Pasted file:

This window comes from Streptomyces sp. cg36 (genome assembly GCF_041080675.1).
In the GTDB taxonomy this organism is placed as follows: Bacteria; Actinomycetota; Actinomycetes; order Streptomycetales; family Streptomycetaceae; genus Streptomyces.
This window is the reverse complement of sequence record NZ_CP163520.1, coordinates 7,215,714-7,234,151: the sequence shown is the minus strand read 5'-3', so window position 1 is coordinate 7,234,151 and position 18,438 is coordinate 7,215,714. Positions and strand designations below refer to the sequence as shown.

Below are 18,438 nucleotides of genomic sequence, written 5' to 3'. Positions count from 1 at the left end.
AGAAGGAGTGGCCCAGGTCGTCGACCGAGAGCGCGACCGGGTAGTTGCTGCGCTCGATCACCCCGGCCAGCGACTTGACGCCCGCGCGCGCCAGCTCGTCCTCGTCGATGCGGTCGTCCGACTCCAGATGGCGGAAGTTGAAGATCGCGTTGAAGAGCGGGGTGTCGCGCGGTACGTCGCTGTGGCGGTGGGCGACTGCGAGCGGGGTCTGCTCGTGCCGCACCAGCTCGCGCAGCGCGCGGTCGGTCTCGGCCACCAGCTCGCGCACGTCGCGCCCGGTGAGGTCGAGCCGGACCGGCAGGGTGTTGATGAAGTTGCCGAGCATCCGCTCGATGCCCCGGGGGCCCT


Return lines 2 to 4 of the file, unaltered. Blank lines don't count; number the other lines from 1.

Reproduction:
In the GTDB taxonomy this organism is placed as follows: Bacteria; Actinomycetota; Actinomycetes; order Streptomycetales; family Streptomycetaceae; genus Streptomyces.
This window is the reverse complement of sequence record NZ_CP163520.1, coordinates 7,215,714-7,234,151: the sequence shown is the minus strand read 5'-3', so window position 1 is coordinate 7,234,151 and position 18,438 is coordinate 7,215,714. Positions and strand designations below refer to the sequence as shown.

Below are 18,438 nucleotides of genomic sequence, written 5' to 3'. Positions count from 1 at the left end.